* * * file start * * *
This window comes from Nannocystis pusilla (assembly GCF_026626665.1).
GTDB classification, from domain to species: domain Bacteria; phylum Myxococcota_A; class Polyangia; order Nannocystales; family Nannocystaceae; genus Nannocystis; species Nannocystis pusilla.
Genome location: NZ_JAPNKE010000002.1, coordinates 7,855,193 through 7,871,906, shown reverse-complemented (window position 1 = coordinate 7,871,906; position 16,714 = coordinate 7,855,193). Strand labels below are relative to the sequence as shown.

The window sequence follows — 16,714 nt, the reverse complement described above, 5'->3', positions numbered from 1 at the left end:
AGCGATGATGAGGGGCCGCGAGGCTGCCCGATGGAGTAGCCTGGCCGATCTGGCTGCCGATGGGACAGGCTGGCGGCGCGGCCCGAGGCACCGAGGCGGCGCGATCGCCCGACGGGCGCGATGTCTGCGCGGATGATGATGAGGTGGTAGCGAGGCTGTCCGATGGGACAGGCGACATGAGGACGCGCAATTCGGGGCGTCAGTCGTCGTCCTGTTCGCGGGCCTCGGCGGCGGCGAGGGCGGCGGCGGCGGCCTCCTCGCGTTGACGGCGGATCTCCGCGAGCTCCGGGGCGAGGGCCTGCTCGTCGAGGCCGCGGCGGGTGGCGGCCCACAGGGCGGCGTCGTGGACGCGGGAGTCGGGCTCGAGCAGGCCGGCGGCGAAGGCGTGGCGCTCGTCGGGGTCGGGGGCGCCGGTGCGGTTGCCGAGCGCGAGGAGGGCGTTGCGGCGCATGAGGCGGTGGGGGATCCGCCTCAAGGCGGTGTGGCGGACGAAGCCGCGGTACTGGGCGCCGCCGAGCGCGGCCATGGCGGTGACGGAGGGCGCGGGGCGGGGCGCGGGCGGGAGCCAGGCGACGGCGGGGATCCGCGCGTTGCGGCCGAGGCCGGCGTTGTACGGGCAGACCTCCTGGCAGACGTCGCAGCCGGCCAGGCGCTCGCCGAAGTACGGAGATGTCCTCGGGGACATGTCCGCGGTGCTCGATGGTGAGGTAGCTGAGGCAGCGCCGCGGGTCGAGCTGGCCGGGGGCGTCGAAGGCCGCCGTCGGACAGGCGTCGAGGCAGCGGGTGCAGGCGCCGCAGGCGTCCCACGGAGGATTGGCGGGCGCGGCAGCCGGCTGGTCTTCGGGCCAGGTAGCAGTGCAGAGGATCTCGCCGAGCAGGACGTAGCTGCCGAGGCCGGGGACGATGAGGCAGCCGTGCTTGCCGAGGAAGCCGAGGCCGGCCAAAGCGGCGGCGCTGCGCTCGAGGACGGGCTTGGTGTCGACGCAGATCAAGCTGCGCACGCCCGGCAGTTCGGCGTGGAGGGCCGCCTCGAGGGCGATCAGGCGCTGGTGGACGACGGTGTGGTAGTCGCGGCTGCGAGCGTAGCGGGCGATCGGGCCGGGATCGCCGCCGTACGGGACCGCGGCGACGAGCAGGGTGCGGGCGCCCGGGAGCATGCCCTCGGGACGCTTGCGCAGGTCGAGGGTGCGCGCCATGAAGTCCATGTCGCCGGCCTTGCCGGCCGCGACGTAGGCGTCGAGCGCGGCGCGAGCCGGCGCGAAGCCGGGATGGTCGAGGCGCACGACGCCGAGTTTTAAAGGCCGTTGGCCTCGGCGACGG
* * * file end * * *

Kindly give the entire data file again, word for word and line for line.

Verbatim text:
This window comes from Nannocystis pusilla (assembly GCF_026626665.1).
GTDB classification, from domain to species: domain Bacteria; phylum Myxococcota_A; class Polyangia; order Nannocystales; family Nannocystaceae; genus Nannocystis; species Nannocystis pusilla.
Genome location: NZ_JAPNKE010000002.1, coordinates 7,855,193 through 7,871,906, shown reverse-complemented (window position 1 = coordinate 7,871,906; position 16,714 = coordinate 7,855,193). Strand labels below are relative to the sequence as shown.

The window sequence follows — 16,714 nt, the reverse complement described above, 5'->3', positions numbered from 1 at the left end:
AGCGATGATGAGGGGCCGCGAGGCTGCCCGATGGAGTAGCCTGGCCGATCTGGCTGCCGATGGGACAGGCTGGCGGCGCGGCCCGAGGCACCGAGGCGGCGCGATCGCCCGACGGGCGCGATGTCTGCGCGGATGATGATGAGGTGGTAGCGAGGCTGTCCGATGGGACAGGCGACATGAGGACGCGCAATTCGGGGCGTCAGTCGTCGTCCTGTTCGCGGGCCTCGGCGGCGGCGAGGGCGGCGGCGGCGGCCTCCTCGCGTTGACGGCGGATCTCCGCGAGCTCCGGGGCGAGGGCCTGCTCGTCGAGGCCGCGGCGGGTGGCGGCCCACAGGGCGGCGTCGTGGACGCGGGAGTCGGGCTCGAGCAGGCCGGCGGCGAAGGCGTGGCGCTCGTCGGGGTCGGGGGCGCCGGTGCGGTTGCCGAGCGCGAGGAGGGCGTTGCGGCGCATGAGGCGGTGGGGGATCCGCCTCAAGGCGGTGTGGCGGACGAAGCCGCGGTACTGGGCGCCGCCGAGCGCGGCCATGGCGGTGACGGAGGGCGCGGGGCGGGGCGCGGGCGGGAGCCAGGCGACGGCGGGGATCCGCGCGTTGCGGCCGAGGCCGGCGTTGTACGGGCAGACCTCCTGGCAGACGTCGCAGCCGGCCAGGCGCTCGCCGAAGTACGGAGATGTCCTCGGGGACATGTCCGCGGTGCTCGATGGTGAGGTAGCTGAGGCAGCGCCGCGGGTCGAGCTGGCCGGGGGCGTCGAAGGCCGCCGTCGGACAGGCGTCGAGGCAGCGGGTGCAGGCGCCGCAGGCGTCCCACGGAGGATTGGCGGGCGCGGCAGCCGGCTGGTCTTCGGGCCAGGTAGCAGTGCAGAGGATCTCGCCGAGCAGGACGTAGCTGCCGAGGCCGGGGACGATGAGGCAGCCGTGCTTGCCGAGGAAGCCGAGGCCGGCCAAAGCGGCGGCGCTGCGCTCGAGGACGGGCTTGGTGTCGACGCAGATCAAGCTGCGCACGCCCGGCAGTTCGGCGTGGAGGGCCGCCTCGAGGGCGATCAGGCGCTGGTGGACGACGGTGTGGTAGTCGCGGCTGCGAGCGTAGCGGGCGATCGGGCCGGGATCGCCGCCGTACGGGACCGCGGCGACGAGCAGGGTGCGGGCGCCCGGGAGCATGCCCTCGGGACGCTTGCGCAGGTCGAGGGTGCGCGCCATGAAGTCCATGTCGCCGGCCTTGCCGGCCGCGACGTAGGCGTCGAGCGCGGCGCGAGCCGGCGCGAAGCCGGGATGGTCGAGGCGCACGACGCCGAGTTTTAAAGGCCGTTGGCCTCGGCGACGG